SC reinstates National Assembly, federal cabinet


In its landmark judgement, the Supreme Court on Thursday reinstated the National Assembly and termed Deputy Speaker National Assembly Qasim Suri’s ruling on the dismissal of the no-confidence motion against Prime Minister Imran Khan unconstitutional.

The five-member large bench, reinstating the federal cabinet directed that a National Assembly session be called on Saturday to hold the voting on the no-confidence motion against Prime Minister Imran Khan. It also held that the session cannot be adjourned without the voting.

Ahead of the ruling, the court summoned Chief Election Commissioner (CEC) Sikandar Sultan Raja, who arrived at the court with the watchdog’s legal team.

The CEC was asked whether the delimitation was restricted to a particular area or was it supposed to be held countrywide.

In his response the CEC said that it would take the electoral body six months for the delimitations to take place and the elections to be held.

Speaking to the media following the announcement of the apex court’s decision, PDM Chief Maulana Fazlur Rehman congratulated the country for the victory.

He also called his supporters to celebrate a day of thanksgiving on Friday.


Chief Justice of Pakistan Umar Ata Bandial on Thursday, during the hearing, said that it was evident that the April 3 ruling of Deputy Speaker National Assembly Qasim Khan Suri was ‘wrong’,

The remarks came during the hearing of the apex court’s suo motu on the legality of the deputy speaker’s ruling in the lower house. A five-member bench headed by CJP Bandial and comprising Justice Ijazul Ahsan, Justice Mazhar Alam Miankhel, Justice Munib Akhtar and Justice Mandokhel is hearing the case.

“The real question at hand is what happens next,” he said, adding that now the PML-N counsel and the Attorney General of Pakistan (AGP) Khalid Jawed Khan would guide the court on how to proceed.

The chief justice further remarked that there would be no stability in the country even if the National Assembly was restored.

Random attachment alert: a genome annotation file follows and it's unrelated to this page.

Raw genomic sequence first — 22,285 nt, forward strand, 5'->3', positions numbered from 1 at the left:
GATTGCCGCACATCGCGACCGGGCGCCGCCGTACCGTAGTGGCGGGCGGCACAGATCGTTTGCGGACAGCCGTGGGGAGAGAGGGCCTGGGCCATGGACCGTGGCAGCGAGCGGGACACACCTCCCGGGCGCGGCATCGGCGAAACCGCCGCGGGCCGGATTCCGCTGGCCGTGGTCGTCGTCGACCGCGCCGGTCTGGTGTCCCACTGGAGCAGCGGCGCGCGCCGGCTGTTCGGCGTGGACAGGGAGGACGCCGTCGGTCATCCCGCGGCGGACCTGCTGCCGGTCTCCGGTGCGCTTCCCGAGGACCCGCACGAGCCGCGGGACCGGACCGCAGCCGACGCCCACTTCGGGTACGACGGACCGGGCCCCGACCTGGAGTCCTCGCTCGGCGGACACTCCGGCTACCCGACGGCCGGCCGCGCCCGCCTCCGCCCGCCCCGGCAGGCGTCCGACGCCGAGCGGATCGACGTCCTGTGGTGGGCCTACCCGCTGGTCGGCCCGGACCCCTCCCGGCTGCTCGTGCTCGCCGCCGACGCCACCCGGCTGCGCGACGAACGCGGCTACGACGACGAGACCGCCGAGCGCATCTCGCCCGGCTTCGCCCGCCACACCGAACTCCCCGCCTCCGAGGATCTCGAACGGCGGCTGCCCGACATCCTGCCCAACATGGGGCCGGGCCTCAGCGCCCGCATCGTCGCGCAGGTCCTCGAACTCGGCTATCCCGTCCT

“We have to look at national interest,” he observed.

Earlier, presenting his arguments, Attorney General for Pakistan Khalid Jawed Khan argued that everyone needed to be loyal to the state.

Clarifying that he was not defending the ruling, he maintained that he believed that early elections was the only solution to the problem.

He further argued that prime minister was the “biggest stakeholder” and, therefore, had the power to dissolve the assembly.

“The prime minister does not need to give reasons for dissolving the assembly,” the AGP contended.

He added that under the constitution, the assemblies would have dissolved even if the president failed to act on the premier’s advice within 48 hours.

“Voting on the no-confidence motion is not the fundamental right of a lawmaker,” he argued.

“The right to vote is subject to the Constitution and assembly rules,” AGP argued. He also pointed out that if the NA speaker suspends a member, they cannot approach a court against it.

“Are you trying to say that voting on the no-confidence motion is subject to the rules,” the CJP asked, to which the AGP replied that all proceedings, including the no-confidence motion, were carried out in accordance with the rules.

The AGP said that there was no “firewall” that gave complete immunity to parliamentary proceedings.

“The court will decide the extent to which parliamentary proceedings can be reviewed,” he said. The AGP pointed out that the court could intervene if the speaker declared a person with the minority number of votes to be the prime minister.


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